FDA device software premarket submission content guidance re-categorizes documentation requirements

The U.S. Food and Drug Administration (FDA) recently issued the final guidance, Content of Premarket Submissions for Device Software Functions, which provides an updated framework by which sponsors should determine the documentation that should be included in premarket submissions for medical devices that contain software and/or firmware. The guidance replaces the expectations outlined in FDA’s 2005 Guidance for the Content of Premarket Submissions for Software Contained in Medical Devices.  In the article below, we analyze the changes FDA made in finalizing its draft 2021 version of the guidance, which notably includes: (1) greater conformity to the International Organization for Standardization (ISO) medical device software standards, and (2) elimination of the Major, Moderate, or Minor “Level of Concern” determinations from the 2005 guidance, now shifting to sponsors assessing whether the software warrants “Basic” or “Enhanced” documentation.

As discussed in the final guidance, FDA anticipates that the agency and industry will need up to 60 days after the publication of this guidance to operationalize the recommendations discussed; however, CDRH intends to review information submitted according to the new guidance at any time.

In the newly released final guidance, FDA has updated its November 2021 draft guidance by the same name, recognizing both the recent changes to the Federal Food, Drug, and Cosmetic Act (FDCA) made by the 21st Century Cures Act – which excluded certain software functions from the “device” definition – and modernizing FDA’s guidance to account for the rapidly-evolving nature of digital health and recent FDA-recognized consensus standards related to software.

The most dramatic difference between the final guidance and the long-standing 2005 guidance is the new distinction between two levels of software documentation – “basic” and “enhanced” – as compared to the three (for Major, Moderate, and Minor levels of concern) established in the 2005 guidance.  Under the updated framework, companies must submit “enhanced” (i.e., more) documentation for a premarket submission when a software-containing device presents a greater risk to a patient, a device user, or others in the environment of use. “Table 1” of the guidance outlines the recommended documentation for both levels.

Specifically, enhanced documentation should be provided for any premarket submission that includes device software function(s) where a failure or flaw of any device software function(s) could present a hazardous situation with a probable risk of death or serious injury, either to a patient, user of the device, or others in the environment of use. These risks should be assessed prior to implementation of risk control measures. Sponsors should consider the risks in the context of the device’s intended use (e.g., impacts to safety, treatment, and/or diagnosis), and other relevant considerations. The risks associated with each documentation level should also include the likelihood that device functionality is intentionally or unintentionally compromised by inadequate device cybersecurity. Notably, the final guidance continues to reference the 2014 guidance, Content of Premarket Submissions for Management of Cybersecurity in Medical Device, given that a final version of the draft guidance, Cybersecurity in Medical Devices: Quality System Considerations and Content of Premarket Submissions, is expected to be finalized in 2023.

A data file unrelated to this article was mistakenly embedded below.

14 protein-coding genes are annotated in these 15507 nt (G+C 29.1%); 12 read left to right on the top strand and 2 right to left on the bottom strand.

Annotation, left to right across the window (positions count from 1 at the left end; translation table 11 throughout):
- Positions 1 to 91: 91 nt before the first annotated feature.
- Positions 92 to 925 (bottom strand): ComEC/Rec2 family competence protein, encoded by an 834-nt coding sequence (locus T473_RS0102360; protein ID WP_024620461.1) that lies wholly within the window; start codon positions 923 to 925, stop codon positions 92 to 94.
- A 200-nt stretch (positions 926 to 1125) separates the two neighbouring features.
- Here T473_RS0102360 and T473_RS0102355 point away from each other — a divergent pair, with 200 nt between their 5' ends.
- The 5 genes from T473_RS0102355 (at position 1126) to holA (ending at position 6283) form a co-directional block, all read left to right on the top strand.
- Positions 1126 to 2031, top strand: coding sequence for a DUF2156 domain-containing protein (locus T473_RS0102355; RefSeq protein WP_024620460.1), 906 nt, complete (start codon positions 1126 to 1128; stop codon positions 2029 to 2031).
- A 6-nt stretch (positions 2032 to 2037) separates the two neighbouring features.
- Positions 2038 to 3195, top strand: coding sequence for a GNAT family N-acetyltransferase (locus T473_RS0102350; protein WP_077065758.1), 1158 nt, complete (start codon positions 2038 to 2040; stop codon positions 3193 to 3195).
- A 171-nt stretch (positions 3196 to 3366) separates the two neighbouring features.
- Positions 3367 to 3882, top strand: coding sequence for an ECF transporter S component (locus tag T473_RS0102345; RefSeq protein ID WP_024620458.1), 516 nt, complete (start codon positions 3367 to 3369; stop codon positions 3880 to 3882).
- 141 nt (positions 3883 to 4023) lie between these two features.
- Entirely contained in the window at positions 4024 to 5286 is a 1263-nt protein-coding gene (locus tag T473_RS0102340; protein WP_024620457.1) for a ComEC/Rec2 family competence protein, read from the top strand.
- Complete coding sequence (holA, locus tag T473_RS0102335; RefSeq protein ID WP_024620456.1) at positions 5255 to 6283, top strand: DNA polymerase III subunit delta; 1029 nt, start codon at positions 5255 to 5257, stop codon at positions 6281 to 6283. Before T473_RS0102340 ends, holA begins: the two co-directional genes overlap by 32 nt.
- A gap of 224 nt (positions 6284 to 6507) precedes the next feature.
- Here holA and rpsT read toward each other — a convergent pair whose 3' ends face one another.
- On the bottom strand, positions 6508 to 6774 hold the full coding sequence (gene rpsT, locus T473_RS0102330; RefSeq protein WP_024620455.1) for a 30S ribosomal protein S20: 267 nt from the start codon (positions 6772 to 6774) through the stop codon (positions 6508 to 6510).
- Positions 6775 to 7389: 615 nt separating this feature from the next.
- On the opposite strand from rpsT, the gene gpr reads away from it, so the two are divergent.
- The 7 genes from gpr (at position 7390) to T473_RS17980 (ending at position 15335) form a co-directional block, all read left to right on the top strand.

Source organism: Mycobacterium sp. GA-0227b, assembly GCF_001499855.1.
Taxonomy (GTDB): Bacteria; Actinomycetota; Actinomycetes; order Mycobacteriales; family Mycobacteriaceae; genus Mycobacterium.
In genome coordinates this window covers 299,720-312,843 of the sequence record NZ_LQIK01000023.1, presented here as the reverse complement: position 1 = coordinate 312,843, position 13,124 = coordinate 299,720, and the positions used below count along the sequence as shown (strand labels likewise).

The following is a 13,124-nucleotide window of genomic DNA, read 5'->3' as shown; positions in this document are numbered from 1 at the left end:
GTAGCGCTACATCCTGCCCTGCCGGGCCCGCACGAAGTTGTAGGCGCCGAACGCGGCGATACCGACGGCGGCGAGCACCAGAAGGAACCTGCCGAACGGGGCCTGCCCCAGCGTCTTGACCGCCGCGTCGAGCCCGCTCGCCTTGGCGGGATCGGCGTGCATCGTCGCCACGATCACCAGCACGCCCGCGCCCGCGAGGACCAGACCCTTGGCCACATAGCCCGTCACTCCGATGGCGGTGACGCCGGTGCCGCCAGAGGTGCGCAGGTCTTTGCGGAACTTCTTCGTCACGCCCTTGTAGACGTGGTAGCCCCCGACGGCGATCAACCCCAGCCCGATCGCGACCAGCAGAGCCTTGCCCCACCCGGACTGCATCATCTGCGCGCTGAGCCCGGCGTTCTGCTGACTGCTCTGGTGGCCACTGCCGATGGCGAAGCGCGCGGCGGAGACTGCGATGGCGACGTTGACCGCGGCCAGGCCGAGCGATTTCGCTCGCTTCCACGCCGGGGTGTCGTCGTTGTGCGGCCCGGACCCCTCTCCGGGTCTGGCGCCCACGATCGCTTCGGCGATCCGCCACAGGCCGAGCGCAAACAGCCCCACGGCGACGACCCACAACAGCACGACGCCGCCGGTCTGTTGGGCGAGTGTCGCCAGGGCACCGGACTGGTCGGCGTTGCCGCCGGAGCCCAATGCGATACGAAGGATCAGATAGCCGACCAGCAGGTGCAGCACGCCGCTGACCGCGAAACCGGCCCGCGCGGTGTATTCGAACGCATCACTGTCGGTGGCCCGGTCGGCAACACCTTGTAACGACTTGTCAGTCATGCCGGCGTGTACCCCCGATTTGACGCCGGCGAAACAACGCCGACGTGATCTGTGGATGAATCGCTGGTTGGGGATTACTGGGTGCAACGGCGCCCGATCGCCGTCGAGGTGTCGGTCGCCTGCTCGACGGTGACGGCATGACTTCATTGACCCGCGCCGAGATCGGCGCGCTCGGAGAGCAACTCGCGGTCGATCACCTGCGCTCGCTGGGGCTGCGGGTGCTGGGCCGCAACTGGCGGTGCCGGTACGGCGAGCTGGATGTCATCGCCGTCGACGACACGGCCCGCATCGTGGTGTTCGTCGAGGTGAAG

As with the prior framework, a device’s documentation level is meant to reflect the device as a whole, considering the risks of its device software function(s) in the context of the intended use. Basic documentation should be submitted for any premarket filing that includes device software function(s) where Enhanced documentation does not apply.  

While both the new 2023 and prior 2005 versions of the software submission guidances appear to align FDA’s standards with the International Organization for Standardization’s (ISO) IEC 62304: Medical device software - Software life cycle processes, the change to basic or enhanced documentation level is more closely aligned with the prior documentation requirements for software presenting a Moderate and Major level of concern, respectively.

The final guidance also clarifies that FDA “does not recommend the use of any specific software life cycle model or development methodology (such as waterfall model or other variations thereof, spiral model, Agile model, etc.).” Instead, device software sponsors should establish a software life cycle model that is appropriate for their product and organization, and meets the applicable regulatory requirements, covering the software throughout its total product life cycle.

Last, it is worth noting that FDA’s final guidance differs from the draft version in its recommendations for how to address unresolved software anomalies, adding more details regarding what those records should include, such as the “[i]dentification of how the anomaly was discovered and, where possible, identification of the root cause(s) of the anomaly;” and the outcome of the impact of the anomaly on the device’s safety and effectiveness.”

Next steps

FDA is hosting a webinar on the final guidance on July 20, 2023, for which registration is not required. The final guidance replaces FDA’s May 2005 guidance on the “Content of Premarket Submissions for Software Contained in Medical Devices.”

If you have any questions on the guidance, or on software documentation or premarket submissions more generally, please contact any of the authors of this alert or the Hogan Lovells attorney with whom you generally work.


Authored by Lina Kontos, Kelliann Payne, Suzanne Levy Friedman, Alex Smith, and Evelyn Tsisin


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